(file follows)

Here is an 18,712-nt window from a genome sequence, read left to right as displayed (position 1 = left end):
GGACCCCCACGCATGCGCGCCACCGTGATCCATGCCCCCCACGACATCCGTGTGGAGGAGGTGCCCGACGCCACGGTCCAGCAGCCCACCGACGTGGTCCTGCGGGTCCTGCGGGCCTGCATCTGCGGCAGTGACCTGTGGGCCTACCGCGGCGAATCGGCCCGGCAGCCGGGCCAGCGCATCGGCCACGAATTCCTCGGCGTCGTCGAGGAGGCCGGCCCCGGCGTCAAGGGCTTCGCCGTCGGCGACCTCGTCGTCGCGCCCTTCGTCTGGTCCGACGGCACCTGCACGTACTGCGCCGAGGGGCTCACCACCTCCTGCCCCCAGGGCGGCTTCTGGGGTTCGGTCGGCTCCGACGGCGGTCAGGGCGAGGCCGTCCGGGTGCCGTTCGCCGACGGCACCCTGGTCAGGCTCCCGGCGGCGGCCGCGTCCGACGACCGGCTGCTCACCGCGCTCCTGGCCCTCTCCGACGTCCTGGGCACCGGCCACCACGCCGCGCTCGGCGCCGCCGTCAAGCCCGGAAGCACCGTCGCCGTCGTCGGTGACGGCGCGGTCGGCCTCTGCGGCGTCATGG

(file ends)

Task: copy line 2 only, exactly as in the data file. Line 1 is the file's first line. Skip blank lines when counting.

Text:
GGACCCCCACGCATGCGCGCCACCGTGATCCATGCCCCCCACGACATCCGTGTGGAGGAGGTGCCCGACGCCACGGTCCAGCAGCCCACCGACGTGGTCCTGCGGGTCCTGCGGGCCTGCATCTGCGGCAGTGACCTGTGGGCCTACCGCGGCGAATCGGCCCGGCAGCCGGGCCAGCGCATCGGCCACGAATTCCTCGGCGTCGTCGAGGAGGCCGGCCCCGGCGTCAAGGGCTTCGCCGTCGGCGACCTCGTCGTCGCGCCCTTCGTCTGGTCCGACGGCACCTGCACGTACTGCGCCGAGGGGCTCACCACCTCCTGCCCCCAGGGCGGCTTCTGGGGTTCGGTCGGCTCCGACGGCGGTCAGGGCGAGGCCGTCCGGGTGCCGTTCGCCGACGGCACCCTGGTCAGGCTCCCGGCGGCGGCCGCGTCCGACGACCGGCTGCTCACCGCGCTCCTGGCCCTCTCCGACGTCCTGGGCACCGGCCACCACGCCGCGCTCGGCGCCGCCGTCAAGCCCGGAAGCACCGTCGCCGTCGTCGGTGACGGCGCGGTCGGCCTCTGCGGCGTCATGG